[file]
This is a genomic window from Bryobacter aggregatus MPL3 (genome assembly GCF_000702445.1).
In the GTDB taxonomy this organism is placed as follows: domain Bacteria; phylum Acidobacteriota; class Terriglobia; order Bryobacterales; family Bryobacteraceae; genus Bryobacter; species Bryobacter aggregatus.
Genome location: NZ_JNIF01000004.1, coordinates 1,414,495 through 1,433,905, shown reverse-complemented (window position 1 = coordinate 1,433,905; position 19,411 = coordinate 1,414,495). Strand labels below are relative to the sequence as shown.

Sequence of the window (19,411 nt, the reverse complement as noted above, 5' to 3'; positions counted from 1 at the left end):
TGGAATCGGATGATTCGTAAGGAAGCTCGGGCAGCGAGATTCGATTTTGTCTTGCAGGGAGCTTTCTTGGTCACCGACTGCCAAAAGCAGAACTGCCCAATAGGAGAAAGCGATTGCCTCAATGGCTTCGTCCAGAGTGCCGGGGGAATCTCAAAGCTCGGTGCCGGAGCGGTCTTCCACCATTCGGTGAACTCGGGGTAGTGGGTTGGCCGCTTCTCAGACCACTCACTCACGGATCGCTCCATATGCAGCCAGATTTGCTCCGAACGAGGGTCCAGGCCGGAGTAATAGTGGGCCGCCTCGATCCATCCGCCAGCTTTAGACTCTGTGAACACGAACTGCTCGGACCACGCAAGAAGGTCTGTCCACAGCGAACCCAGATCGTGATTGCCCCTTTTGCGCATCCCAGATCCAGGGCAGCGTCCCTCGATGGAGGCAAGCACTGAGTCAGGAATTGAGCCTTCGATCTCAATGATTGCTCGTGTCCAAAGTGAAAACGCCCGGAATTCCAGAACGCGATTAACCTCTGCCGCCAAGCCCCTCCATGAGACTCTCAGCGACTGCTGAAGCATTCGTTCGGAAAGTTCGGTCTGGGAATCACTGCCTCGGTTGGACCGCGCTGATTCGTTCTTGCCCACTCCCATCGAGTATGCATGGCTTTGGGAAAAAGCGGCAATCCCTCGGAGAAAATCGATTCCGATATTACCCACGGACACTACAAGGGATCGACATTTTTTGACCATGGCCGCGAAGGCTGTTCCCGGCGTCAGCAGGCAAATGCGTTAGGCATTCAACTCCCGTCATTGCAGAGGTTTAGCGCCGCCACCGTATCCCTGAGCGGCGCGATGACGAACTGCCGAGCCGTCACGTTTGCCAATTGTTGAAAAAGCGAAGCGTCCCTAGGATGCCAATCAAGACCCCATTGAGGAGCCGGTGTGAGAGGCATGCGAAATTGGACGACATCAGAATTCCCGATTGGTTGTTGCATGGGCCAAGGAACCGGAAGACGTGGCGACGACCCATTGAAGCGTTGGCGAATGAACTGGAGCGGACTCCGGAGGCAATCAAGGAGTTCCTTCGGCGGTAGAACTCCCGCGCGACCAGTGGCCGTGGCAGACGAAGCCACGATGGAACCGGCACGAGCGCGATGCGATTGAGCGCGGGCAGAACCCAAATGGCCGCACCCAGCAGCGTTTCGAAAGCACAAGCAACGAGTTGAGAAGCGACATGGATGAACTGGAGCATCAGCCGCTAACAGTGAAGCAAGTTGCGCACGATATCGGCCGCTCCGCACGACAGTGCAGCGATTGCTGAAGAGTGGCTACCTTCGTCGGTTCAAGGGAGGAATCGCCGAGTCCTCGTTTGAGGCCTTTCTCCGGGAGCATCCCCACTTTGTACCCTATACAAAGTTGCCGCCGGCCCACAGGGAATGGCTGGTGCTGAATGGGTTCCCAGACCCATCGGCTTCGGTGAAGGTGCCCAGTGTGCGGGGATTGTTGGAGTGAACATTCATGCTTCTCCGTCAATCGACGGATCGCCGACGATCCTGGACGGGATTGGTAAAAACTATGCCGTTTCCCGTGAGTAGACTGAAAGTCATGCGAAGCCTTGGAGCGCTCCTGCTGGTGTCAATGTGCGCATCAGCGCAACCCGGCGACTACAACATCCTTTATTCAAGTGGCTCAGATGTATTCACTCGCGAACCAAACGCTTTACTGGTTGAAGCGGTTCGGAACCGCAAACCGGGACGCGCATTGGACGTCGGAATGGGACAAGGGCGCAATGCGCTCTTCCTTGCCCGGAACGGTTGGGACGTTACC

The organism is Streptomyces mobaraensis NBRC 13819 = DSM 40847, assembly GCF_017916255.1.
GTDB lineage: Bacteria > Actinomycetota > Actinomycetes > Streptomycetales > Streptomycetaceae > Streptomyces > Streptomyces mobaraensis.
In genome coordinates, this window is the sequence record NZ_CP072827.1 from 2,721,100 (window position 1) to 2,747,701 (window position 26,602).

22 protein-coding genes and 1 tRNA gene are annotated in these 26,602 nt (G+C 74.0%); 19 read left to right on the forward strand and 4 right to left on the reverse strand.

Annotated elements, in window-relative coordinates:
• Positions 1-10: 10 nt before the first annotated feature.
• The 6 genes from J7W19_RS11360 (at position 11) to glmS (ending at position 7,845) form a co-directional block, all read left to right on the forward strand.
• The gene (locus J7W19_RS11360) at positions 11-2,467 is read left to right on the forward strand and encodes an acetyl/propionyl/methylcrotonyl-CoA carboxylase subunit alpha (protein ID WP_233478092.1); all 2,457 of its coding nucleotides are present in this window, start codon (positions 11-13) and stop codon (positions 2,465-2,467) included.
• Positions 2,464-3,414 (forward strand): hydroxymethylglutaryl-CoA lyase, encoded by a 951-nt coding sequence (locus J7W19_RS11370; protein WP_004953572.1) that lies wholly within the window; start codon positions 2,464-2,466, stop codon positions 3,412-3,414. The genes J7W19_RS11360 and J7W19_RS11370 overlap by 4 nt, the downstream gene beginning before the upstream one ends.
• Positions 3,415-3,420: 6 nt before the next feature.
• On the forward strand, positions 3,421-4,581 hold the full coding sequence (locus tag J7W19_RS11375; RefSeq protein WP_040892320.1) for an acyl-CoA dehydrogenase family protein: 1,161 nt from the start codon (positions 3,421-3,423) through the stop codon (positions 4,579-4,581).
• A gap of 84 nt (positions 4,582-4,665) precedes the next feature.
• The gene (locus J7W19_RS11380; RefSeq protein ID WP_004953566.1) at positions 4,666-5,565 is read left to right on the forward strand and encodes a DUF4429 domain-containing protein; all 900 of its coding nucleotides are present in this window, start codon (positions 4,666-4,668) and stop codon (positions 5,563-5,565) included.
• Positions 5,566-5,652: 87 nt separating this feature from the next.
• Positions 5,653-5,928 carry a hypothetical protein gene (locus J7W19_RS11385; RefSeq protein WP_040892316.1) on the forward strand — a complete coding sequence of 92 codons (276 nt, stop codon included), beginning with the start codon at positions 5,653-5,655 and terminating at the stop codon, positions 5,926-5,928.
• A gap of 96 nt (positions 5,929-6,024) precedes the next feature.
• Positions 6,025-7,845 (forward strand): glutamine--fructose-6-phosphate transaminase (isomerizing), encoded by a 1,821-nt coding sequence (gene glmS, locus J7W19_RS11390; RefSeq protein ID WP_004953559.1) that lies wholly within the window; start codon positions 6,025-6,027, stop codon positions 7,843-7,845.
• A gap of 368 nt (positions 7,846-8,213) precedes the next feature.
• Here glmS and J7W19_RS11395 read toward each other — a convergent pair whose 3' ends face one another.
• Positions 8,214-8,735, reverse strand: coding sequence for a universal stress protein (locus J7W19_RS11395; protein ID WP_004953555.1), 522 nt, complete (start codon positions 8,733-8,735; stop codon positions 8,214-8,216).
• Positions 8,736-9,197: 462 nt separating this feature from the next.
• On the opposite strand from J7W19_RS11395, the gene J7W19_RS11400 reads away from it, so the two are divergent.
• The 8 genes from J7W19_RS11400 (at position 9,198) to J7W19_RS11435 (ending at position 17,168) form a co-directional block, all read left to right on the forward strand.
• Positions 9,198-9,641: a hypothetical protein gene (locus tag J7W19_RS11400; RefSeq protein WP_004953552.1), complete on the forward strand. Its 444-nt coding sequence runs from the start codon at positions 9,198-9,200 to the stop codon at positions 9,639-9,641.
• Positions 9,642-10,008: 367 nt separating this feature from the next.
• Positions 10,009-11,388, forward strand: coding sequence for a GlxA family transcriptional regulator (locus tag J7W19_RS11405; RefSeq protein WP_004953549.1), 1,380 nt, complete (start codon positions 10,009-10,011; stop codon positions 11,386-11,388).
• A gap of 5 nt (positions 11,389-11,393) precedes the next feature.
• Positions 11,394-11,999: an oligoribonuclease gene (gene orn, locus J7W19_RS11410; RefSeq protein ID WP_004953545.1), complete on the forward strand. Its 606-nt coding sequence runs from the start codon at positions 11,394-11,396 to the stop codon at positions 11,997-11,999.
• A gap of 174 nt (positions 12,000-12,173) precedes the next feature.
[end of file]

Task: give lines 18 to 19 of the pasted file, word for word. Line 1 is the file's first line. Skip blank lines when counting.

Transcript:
• The gene (locus J7W19_RS11380; RefSeq protein ID WP_004953566.1) at positions 4,666-5,565 is read left to right on the forward strand and encodes a DUF4429 domain-containing protein; all 900 of its coding nucleotides are present in this window, start codon (positions 4,666-4,668) and stop codon (positions 5,563-5,565) included.
• Positions 5,566-5,652: 87 nt separating this feature from the next.